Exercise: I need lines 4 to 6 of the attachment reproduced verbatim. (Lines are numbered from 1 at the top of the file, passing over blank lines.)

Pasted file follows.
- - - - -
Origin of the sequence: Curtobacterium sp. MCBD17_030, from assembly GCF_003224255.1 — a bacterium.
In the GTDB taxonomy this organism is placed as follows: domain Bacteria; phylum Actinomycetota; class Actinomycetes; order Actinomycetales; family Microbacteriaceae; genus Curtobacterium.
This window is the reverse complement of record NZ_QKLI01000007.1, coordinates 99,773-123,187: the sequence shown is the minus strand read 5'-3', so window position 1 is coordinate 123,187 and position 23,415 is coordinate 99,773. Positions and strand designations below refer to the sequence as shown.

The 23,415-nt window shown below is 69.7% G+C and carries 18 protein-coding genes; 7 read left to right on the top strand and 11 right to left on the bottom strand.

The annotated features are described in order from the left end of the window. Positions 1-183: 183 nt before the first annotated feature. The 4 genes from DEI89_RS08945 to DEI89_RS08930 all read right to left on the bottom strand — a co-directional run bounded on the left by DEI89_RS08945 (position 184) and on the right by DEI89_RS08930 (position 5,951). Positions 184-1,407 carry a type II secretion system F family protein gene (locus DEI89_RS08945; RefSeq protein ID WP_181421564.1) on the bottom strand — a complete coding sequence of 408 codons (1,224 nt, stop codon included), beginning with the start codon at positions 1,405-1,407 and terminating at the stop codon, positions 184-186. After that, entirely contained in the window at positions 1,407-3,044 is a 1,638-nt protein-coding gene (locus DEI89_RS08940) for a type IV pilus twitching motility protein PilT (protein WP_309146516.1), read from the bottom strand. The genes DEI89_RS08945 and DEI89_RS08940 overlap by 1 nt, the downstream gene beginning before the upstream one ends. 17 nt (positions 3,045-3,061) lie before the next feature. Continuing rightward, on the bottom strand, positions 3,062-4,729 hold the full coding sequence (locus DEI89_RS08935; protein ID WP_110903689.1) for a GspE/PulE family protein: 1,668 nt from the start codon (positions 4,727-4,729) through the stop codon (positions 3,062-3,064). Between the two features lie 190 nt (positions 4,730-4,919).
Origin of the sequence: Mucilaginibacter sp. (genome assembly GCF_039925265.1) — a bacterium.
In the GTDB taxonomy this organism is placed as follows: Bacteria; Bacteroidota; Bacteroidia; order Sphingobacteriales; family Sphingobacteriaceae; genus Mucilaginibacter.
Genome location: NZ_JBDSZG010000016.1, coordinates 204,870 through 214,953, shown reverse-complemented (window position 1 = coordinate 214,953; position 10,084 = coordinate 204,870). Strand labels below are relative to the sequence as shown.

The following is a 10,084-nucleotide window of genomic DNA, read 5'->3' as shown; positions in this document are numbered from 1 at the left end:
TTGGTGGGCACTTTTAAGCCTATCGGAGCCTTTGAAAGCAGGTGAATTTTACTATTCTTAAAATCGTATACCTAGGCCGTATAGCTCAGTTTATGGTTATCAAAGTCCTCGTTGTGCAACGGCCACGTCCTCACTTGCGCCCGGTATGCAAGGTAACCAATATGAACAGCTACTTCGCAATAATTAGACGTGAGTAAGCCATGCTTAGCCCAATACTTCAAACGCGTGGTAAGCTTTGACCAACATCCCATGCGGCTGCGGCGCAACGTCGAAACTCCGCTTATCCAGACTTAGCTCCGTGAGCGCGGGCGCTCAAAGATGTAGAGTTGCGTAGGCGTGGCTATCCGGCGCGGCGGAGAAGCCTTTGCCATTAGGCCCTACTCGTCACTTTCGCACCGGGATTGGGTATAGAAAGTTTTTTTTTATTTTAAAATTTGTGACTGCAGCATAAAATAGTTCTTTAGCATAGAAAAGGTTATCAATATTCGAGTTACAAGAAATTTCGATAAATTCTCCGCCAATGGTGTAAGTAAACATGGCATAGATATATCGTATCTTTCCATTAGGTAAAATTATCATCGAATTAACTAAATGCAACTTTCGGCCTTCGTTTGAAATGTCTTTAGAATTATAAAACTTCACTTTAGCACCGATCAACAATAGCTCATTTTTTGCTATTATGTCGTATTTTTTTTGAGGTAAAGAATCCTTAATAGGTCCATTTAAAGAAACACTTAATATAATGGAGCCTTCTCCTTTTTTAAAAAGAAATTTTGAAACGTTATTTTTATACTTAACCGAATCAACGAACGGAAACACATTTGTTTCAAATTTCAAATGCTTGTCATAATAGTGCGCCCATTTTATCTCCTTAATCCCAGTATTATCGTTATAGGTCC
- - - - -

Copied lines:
The 23,415-nt window shown below is 69.7% G+C and carries 18 protein-coding genes; 7 read left to right on the top strand and 11 right to left on the bottom strand.

The annotated features are described in order from the left end of the window. Positions 1-183: 183 nt before the first annotated feature. The 4 genes from DEI89_RS08945 to DEI89_RS08930 all read right to left on the bottom strand — a co-directional run bounded on the left by DEI89_RS08945 (position 184) and on the right by DEI89_RS08930 (position 5,951). Positions 184-1,407 carry a type II secretion system F family protein gene (locus DEI89_RS08945; RefSeq protein ID WP_181421564.1) on the bottom strand — a complete coding sequence of 408 codons (1,224 nt, stop codon included), beginning with the start codon at positions 1,405-1,407 and terminating at the stop codon, positions 184-186. After that, entirely contained in the window at positions 1,407-3,044 is a 1,638-nt protein-coding gene (locus DEI89_RS08940) for a type IV pilus twitching motility protein PilT (protein WP_309146516.1), read from the bottom strand. The genes DEI89_RS08945 and DEI89_RS08940 overlap by 1 nt, the downstream gene beginning before the upstream one ends. 17 nt (positions 3,045-3,061) lie before the next feature. Continuing rightward, on the bottom strand, positions 3,062-4,729 hold the full coding sequence (locus DEI89_RS08935; protein ID WP_110903689.1) for a GspE/PulE family protein: 1,668 nt from the start codon (positions 4,727-4,729) through the stop codon (positions 3,062-3,064). Between the two features lie 190 nt (positions 4,730-4,919).
Origin of the sequence: Mucilaginibacter sp. (genome assembly GCF_039925265.1) — a bacterium.